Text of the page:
History.

 
     
 


The villas were first built on the Riviera in the 15th century, when the territories of Venice were extended onto the mainland. Growing difficulties in trading with the East and the discovery of America led the Venetians to invest their capital in large estates. The beauty of the Brenta landscape, the fertility of the soil and the easy access to the area by boat all drew the attention of the Patricians down the river Brenta. The estates were set to crop, and in the area alongside the river elegant houses were built to allow the landowners to control their investments close at hand, and to allow the families to enjoy their holidays during the best months of the year.

The villas became evermore refined, and as early as the 1500s gems were built such as villa Foscari at Malcontenta, designed by Palladio, or villa Soranzo at Fiesso, with its external frescoes painted by Paolo Veronese's brother. In the following century the steps along the banks multiplied, as more and more gardens were completed and inhabited by baroque busts and decorations, like the one at villa Morosini, in Mirano.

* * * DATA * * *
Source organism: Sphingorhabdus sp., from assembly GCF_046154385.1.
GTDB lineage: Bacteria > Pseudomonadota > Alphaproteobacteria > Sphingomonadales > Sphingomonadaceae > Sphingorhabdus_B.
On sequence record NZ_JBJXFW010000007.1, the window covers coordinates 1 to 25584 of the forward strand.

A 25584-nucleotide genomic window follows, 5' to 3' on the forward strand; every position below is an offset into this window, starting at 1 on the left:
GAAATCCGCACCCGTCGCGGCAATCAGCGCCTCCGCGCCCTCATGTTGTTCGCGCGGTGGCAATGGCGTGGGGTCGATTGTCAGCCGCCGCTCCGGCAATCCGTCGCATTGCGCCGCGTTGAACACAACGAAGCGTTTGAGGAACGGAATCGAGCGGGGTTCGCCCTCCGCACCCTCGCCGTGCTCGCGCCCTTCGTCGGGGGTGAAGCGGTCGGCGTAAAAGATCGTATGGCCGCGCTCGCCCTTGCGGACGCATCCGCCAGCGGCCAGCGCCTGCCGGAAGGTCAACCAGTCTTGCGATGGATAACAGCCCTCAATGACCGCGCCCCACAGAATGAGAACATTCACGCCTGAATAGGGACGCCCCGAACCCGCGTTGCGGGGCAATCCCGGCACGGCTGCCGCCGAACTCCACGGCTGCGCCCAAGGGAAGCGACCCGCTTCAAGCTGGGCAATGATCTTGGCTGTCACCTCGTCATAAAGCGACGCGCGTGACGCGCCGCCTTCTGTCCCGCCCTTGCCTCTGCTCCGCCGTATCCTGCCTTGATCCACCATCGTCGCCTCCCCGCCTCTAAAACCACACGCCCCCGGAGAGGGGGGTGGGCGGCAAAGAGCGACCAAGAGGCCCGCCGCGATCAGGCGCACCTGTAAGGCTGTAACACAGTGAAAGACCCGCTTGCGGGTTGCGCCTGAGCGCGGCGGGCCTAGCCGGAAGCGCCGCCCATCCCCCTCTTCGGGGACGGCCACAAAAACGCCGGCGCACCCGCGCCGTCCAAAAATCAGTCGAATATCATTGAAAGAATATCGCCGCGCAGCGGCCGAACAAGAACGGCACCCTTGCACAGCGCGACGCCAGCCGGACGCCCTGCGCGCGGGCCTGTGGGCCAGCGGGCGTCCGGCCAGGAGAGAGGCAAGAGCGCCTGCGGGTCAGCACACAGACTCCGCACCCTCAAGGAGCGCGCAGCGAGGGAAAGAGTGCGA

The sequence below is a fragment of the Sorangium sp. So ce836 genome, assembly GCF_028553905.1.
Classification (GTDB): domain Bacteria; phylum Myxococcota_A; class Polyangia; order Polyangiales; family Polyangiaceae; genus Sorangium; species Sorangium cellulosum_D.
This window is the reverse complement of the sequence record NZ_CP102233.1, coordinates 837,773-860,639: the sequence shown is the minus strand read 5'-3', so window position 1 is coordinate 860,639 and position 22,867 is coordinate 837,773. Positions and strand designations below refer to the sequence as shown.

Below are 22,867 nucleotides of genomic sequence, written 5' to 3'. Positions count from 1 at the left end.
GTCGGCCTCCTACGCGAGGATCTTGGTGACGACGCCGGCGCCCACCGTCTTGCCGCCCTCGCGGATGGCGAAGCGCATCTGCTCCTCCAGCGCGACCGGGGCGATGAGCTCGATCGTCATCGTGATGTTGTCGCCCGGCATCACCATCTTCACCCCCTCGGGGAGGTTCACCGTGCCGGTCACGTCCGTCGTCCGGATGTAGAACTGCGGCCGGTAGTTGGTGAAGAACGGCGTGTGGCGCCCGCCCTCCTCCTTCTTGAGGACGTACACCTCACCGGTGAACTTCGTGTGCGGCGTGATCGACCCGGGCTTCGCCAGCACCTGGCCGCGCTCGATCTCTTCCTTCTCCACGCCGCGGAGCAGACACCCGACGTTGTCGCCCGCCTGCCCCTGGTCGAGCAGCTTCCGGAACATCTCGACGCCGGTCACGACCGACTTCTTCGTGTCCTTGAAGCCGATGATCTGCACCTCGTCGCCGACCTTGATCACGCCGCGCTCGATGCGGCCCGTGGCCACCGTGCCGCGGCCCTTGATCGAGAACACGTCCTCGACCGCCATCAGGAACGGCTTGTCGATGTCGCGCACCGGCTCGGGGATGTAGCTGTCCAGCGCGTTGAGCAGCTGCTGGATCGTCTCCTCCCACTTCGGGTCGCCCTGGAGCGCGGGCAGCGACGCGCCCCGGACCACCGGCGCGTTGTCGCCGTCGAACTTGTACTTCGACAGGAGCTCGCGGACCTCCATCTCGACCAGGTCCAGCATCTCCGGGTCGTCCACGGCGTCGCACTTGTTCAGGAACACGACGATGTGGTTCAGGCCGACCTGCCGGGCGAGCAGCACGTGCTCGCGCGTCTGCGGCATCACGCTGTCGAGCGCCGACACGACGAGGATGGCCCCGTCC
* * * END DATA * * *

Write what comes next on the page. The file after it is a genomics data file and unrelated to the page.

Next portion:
In the eighteenth century, spaces became wider, using clever plays on perspective, and this century saw the triumph of villa Pisani at Stra, a true duke's palace on the mainland. Italian art lovers can find a wealth of opportunity along the Brenta Riviera. The different styles of villa architecture are outstanding, varying from 16th century austerity to the free- running imaginative styles of the 17th century, and the more rational buildings of the 18th century.

And we must not forget the churches, with their rich collections of precious paintings, nor the simple but highly interesting examples of lesser architecture. And the villa interiors, which hide entire cycles of painting history.

The mythological tales depicted by Zelotti at villa Foscari at Malcontenta, or by B. De Pitati at Villa Querini at Mira Porte. The frescoed glories of the noble families painted by Angeli at villa Widmann, or by Tiepolo at villa Pisani at Stra. The list could go on, mentioning the wooden statues of Brustolon, the Sansovinian altars, the sculpted marble in the parks at Bonazza, the Callido organs, the antique furniture that can still be found today in the villas and antique shops: there is always something to discover along the Brenta Riviera.

 
     
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